TRANSFORMERS: AGE OF EXTINCTION (Michael Bay). 165 minutes. Some subtitles. Opens June 27. See listing. Rating: N
At two hours and 45 minutes, Transformers: Age Of Extinction is the longest of Michael Bay's megabudget toy stories. Knowing that, I still went in hope that Bay would continue along the somewhat more coherent lines of the last one, Dark Of The Moon. I was maybe 10 minutes into it before those hopes were dashed. No, not dashed: pulverized.
Transformers: Age Of Extinction - hereafter referred to as Trans4merz, because that's about the level of literacy at which it operates - is a gargantuan screech of white noise and spinning metal. It exists because the first three made money and, while Paramount and Bay and executive producer Steven Spielberg can claim that all movies exist to make money, I would make a different argument: just because you throw $165 million of digital effects at me, that doesn't mean you can call it a movie.
There is a semblance of plot. Set five years after the events of the last one, in which the noble Autobots beat up the evil Decepticons and level half of Chicago in the process, Trans4merz finds all alien robots in hiding. They're being hunted down by the CIA because some nefarious spook (Kelsey Grammer) has decided to sever our long-held alliance with the good ETs, treaties and the president's opinion be damned. (This is a franchise that respects the military a lot more than it respects the military's commander-in-chief.)
When a Texas widower (Mark Wahlberg) discovers Optimus Prime in hiding and the government comes to collect him, all hell breaks loose in the first of several epic action sequences that overwhelm the narrative and obliterate the senses. Like Dark Of The Moon, Age Of Extinction is designed for large-format 3D viewing - but where its predecessor found Bay gingerly exploring the limits of how fast he could cut and move his normally hyperactive camera in three dimensions, in this one he simply doesn't care if he disorients or nauseates his audience.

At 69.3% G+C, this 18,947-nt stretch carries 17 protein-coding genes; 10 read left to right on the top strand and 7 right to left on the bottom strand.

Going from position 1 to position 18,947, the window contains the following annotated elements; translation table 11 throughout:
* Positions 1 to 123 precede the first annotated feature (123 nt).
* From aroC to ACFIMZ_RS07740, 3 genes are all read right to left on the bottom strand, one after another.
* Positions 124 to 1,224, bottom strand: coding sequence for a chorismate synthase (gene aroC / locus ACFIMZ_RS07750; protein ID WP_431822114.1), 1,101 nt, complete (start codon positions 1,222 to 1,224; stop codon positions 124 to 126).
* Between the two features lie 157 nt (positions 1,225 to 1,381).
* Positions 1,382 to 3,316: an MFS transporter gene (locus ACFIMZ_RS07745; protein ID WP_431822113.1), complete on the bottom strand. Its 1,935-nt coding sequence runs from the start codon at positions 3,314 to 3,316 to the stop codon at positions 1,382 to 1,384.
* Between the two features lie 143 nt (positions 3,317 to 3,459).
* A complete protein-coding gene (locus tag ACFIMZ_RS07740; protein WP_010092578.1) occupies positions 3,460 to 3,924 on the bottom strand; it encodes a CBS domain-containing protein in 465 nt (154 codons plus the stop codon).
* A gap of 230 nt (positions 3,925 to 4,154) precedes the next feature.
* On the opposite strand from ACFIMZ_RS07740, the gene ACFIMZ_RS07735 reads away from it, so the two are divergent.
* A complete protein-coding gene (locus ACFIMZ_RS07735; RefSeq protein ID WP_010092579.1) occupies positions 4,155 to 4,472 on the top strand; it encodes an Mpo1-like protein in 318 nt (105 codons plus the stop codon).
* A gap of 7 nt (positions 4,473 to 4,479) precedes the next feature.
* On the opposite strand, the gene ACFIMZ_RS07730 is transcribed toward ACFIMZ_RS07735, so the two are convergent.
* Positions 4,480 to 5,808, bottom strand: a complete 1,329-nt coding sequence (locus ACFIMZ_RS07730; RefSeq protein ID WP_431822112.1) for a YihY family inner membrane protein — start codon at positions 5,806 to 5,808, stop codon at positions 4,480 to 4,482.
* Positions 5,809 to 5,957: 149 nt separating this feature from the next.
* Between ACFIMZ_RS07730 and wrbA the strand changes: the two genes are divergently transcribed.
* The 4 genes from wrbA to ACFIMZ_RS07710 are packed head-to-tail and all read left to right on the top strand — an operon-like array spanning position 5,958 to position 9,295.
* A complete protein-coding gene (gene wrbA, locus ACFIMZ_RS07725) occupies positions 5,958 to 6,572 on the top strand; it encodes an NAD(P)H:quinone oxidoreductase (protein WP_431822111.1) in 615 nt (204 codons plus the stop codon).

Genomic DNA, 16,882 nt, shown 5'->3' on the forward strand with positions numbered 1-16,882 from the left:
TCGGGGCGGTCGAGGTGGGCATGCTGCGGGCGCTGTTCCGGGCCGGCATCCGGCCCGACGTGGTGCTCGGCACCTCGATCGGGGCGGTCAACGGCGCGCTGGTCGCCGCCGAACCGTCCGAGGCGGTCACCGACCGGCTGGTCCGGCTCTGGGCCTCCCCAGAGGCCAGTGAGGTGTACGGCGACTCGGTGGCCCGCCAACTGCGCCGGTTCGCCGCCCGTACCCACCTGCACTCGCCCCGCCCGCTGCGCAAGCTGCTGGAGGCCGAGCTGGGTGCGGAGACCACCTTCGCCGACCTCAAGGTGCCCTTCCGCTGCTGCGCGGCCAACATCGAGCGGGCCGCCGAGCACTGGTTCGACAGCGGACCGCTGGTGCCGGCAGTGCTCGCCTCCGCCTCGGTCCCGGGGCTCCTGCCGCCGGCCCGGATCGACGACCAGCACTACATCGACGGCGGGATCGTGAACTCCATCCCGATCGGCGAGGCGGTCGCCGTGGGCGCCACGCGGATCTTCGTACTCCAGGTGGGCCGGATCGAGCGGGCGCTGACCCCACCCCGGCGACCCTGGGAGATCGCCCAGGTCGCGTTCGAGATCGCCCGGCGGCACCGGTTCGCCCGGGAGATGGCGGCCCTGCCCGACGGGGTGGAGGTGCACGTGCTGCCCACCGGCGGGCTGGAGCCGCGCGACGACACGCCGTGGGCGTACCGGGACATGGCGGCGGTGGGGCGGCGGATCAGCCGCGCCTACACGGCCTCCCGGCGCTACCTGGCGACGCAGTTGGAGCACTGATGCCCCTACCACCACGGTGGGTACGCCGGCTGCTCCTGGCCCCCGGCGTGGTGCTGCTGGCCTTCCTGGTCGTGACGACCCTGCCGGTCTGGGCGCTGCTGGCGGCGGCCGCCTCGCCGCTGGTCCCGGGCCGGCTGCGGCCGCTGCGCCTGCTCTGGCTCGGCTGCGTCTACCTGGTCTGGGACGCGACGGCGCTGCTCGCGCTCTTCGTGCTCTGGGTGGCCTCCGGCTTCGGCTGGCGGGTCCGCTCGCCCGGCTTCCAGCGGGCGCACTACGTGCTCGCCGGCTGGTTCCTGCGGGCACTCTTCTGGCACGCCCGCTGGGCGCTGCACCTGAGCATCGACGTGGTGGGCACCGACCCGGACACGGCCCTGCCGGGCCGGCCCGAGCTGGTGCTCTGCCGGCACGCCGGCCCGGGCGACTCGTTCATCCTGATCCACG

Indeed, Trans4merz is a movie made by someone who doesn't give a shit about anything at all - about visual coherence, about character development, about scale or logic or any of those piddly things that cinema requires in order to engage or entertain.
This is a movie that makes a point of actually telling the audience to go fuck itself if it's concerned about the body count. After killing thousands in Part Three, Bay positively glories in slow-motion maimings and explosions, scattering human bodies around like toy dolls while Autobots and Decepticons savage each other in luxurious detail.
Once again, Bay throws in a few comic performers to supply those little flashes of life that the leads cannot: this time it's T.J. Miller, Thomas Lennon and Stanley Tucci, who get to try wringing laughs out of their monosyllabic dialogue. Tucci comes off the best, because he always does. The man is a born survivor, and the fee he charged here will build him a lovely guest house someday.
Of Wahlberg and newcomers Nicola Peltz and Jack Reynor, who play Wahlberg's teenage daughter and her slightly older boyfriend, I will say this: they know what to do with a green screen. And hopefully they, too, will build lovely guest houses, and never make another movie with Michael Bay.
Trans4merz also has robot dinosaurs. I really hate robot dinosaurs now.